By: John Quelch
at the Opening of the Civil Society Public Policy Advocacy Training
|John Quelch, Projects Coordinator|
Head of Bilateral Cooperation of the Delegation of the European Union to Guyana, Mr. Benedikt Madl, other members of the head table, members of the media, colleagues, good morning to you all. It’s my distinct honour to share with you a brief overview of the Guyana Vulnerable Capacities Strengthening Project.
The EU-funded Guyanese Vulnerable Communities Capacities Strengthening Project was designed to contribute towards the equitable treatment of all peoples in Guyana by supporting efforts to strengthen the participation of vulnerable persons and their representative organisations in decision-making processes of the state. This is continuously being achieved through strengthening the capacities of marginalized groups in Guyana, with the strong alliances of the Society Against Sexual Orientation Discrimination (SASOD), the Guyana Equality Forum (GEF), and other Civil Society Organisations and partners, to effect key social, legal and policy changes in the country which advance full equality and citizenship for the vulnerable people in Guyana.
The project is designed and structured in three (3) key phases. The first phase culminated in the Civil Society Stakeholders Consultation which was held in April this year and convened various representatives of civil society from both rural and urban Guyana to review the analyses and findings of the draft Baseline and Mapping Studies conducted under the project. The Baseline Study measured the current level of capacity among Guyanese civil society to engage in public policy advocacy on behalf of their constituents. The Mapping Study described the process of how policy decisions are made in the Guyanese context and highlights key opportunities for civil society intervention and participation. These in-depth reports, which form the evidence base of the project, are the outputs after many months of research, analysis and writing by our consulting team.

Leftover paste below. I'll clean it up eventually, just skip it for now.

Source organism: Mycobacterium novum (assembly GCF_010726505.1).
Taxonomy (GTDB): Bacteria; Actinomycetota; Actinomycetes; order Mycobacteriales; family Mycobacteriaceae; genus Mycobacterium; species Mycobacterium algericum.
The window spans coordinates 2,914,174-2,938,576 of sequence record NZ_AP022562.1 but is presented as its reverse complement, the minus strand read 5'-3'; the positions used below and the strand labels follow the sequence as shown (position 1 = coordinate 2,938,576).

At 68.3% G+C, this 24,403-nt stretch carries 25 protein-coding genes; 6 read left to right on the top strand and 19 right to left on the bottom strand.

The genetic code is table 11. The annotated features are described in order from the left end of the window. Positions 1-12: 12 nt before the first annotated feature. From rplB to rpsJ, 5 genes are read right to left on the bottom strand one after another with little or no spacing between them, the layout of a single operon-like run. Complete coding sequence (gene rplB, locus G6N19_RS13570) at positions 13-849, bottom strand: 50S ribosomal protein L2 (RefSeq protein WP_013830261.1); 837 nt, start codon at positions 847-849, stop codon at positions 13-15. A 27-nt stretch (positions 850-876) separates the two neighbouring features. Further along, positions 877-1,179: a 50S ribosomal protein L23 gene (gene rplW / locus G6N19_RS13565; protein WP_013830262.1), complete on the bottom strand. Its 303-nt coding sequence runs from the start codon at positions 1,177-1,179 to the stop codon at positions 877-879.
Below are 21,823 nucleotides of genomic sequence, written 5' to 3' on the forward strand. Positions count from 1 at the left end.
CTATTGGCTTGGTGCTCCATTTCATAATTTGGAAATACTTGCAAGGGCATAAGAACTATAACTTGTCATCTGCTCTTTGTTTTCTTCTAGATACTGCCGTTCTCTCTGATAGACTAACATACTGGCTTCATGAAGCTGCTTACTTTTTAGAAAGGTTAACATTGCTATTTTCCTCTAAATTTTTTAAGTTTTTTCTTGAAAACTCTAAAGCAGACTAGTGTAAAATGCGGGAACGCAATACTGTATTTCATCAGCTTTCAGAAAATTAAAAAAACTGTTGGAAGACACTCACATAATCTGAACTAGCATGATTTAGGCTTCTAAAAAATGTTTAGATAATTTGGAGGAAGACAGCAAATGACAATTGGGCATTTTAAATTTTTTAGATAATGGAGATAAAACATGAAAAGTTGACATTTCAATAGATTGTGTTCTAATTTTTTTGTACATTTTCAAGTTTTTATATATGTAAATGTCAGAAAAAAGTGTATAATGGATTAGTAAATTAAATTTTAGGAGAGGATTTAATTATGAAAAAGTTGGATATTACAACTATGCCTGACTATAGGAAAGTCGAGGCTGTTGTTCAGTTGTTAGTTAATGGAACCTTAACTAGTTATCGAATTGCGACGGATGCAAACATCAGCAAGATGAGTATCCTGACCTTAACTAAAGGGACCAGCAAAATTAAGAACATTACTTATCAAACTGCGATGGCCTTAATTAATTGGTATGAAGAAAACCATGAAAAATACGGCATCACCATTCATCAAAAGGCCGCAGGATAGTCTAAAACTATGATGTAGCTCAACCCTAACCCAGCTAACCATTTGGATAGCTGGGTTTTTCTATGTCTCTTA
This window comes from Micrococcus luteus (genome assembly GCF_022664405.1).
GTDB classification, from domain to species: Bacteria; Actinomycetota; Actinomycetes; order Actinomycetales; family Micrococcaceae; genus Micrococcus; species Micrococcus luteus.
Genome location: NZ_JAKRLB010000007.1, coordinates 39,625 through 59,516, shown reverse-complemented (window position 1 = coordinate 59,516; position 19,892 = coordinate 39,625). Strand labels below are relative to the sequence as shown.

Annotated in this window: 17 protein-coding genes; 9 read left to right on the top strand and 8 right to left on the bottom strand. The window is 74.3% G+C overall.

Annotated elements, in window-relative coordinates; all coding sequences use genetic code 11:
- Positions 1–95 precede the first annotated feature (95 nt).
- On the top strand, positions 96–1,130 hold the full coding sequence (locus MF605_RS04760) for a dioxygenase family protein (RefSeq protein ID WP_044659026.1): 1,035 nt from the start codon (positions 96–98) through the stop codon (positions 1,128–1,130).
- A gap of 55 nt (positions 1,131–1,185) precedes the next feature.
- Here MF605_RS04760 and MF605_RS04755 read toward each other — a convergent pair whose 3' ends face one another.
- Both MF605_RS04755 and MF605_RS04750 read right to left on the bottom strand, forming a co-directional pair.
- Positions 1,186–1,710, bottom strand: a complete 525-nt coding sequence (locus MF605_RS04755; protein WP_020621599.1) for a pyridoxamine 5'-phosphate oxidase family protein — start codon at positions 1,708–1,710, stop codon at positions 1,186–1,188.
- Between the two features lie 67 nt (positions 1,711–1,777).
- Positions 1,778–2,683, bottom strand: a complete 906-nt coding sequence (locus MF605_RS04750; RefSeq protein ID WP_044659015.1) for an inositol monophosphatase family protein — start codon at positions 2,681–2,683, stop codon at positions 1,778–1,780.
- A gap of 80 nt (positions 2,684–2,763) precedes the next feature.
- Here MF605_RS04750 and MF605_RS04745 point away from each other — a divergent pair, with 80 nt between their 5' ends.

This training programme we are opening today marks a substantial part of the training phase, and is intended to bring together a wide cross-section of civil society stakeholders from the length and breadth of Guyana and to provide them with a thorough and focused introduction to and appreciation of the principles and practices of effective public-policy advocacy and to prepare them for successful involvement in Guyanese public-policy consultations and decision-making which affect their lives and the communities they represent.
These phases are being implemented through the hard work of our Public Policy Commonwealth Consultant, Mr. Gordon Floyd, Public Policy Caribbean Consultant, Ms. Deborah Nurse, and Governance Consultant, Ms. Kesaundra Alves.
The upcoming re-training and community engagement phase will be, in part, a response to the participant assessments following this first session, covering themes and skills deemed important by participants; the second part of the session will focus on the collaborative development of the first draft of an advocacy strategy and plan. This round of training will also be focused on the training of civil society organisations trainers and mentors that will in effect and in-turn, train fellow members of their organisations and constituencies to engage the public policy process.
There will also be a final evaluation that will be fashioned as a follow up to the evaluations conducted at the end of the each training programme; the particular focus of this final evaluation will be an assessment of the behavioural changes amongst the target audiences of the programme and an assessment of the behavioural changes amongst the ultimate beneficiaries – Guyanese vulnerable communities.
Given the change in government after the May 2015 elections, we also recognized that this process would better inform the APNU-AFC administration how to address the issues affecting vulnerable groups, and to charge civil society to take pro-active measures to have these issues addressed. SASOD and the GEF very much welcome the APNU-AFC’s promise in its 2015 elections manifesto which states: "We commit to putting in place measures which will ensure that all vulnerable groups in our society, including women, children, persons with disabilities, rural and Indigenous women, youth, the elderly and the sick and pregnant and those marginalised because of sexual orientation are protected and not discriminated against." It is time to turn rhetoric into action through legislative and other policy measures which secure the legal protection of the human rights of marginalized groups. We look forward to working with the new government to make these commitments a reality, benefiting the communities we represent and serve.